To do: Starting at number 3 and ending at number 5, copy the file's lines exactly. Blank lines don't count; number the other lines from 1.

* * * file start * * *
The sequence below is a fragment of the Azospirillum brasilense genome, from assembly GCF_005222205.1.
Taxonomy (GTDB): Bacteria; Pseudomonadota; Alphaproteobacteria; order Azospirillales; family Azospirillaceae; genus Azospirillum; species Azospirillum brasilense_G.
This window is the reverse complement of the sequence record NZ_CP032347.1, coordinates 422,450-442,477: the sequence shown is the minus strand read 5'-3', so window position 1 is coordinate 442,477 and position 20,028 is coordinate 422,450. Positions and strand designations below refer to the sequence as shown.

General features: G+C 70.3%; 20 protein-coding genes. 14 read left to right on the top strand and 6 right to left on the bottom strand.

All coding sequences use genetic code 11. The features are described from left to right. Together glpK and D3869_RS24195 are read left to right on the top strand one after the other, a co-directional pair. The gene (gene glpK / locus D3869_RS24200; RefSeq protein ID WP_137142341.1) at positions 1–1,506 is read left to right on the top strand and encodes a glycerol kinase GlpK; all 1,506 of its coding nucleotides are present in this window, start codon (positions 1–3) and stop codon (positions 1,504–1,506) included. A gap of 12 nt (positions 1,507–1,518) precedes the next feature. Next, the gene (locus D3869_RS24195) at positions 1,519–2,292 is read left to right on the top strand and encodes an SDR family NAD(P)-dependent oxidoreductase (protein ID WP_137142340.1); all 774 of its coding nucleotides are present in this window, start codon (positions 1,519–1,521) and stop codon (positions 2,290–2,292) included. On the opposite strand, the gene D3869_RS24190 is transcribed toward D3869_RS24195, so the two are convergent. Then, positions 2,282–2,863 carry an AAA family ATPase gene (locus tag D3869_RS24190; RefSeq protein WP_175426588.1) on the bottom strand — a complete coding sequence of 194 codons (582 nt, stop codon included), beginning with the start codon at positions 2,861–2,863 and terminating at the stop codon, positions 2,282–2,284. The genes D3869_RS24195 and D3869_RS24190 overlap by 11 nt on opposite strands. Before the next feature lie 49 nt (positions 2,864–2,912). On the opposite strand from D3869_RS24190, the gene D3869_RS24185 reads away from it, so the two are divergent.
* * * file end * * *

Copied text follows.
This window is the reverse complement of the sequence record NZ_CP032347.1, coordinates 422,450-442,477: the sequence shown is the minus strand read 5'-3', so window position 1 is coordinate 442,477 and position 20,028 is coordinate 422,450. Positions and strand designations below refer to the sequence as shown.

General features: G+C 70.3%; 20 protein-coding genes. 14 read left to right on the top strand and 6 right to left on the bottom strand.

All coding sequences use genetic code 11. The features are described from left to right. Together glpK and D3869_RS24195 are read left to right on the top strand one after the other, a co-directional pair. The gene (gene glpK / locus D3869_RS24200; RefSeq protein ID WP_137142341.1) at positions 1–1,506 is read left to right on the top strand and encodes a glycerol kinase GlpK; all 1,506 of its coding nucleotides are present in this window, start codon (positions 1–3) and stop codon (positions 1,504–1,506) included. A gap of 12 nt (positions 1,507–1,518) precedes the next feature. Next, the gene (locus D3869_RS24195) at positions 1,519–2,292 is read left to right on the top strand and encodes an SDR family NAD(P)-dependent oxidoreductase (protein ID WP_137142340.1); all 774 of its coding nucleotides are present in this window, start codon (positions 1,519–1,521) and stop codon (positions 2,290–2,292) included. On the opposite strand, the gene D3869_RS24190 is transcribed toward D3869_RS24195, so the two are convergent. Then, positions 2,282–2,863 carry an AAA family ATPase gene (locus tag D3869_RS24190; RefSeq protein WP_175426588.1) on the bottom strand — a complete coding sequence of 194 codons (582 nt, stop codon included), beginning with the start codon at positions 2,861–2,863 and terminating at the stop codon, positions 2,282–2,284. The genes D3869_RS24195 and D3869_RS24190 overlap by 11 nt on opposite strands. Before the next feature lie 49 nt (positions 2,864–2,912). On the opposite strand from D3869_RS24190, the gene D3869_RS24185 reads away from it, so the two are divergent.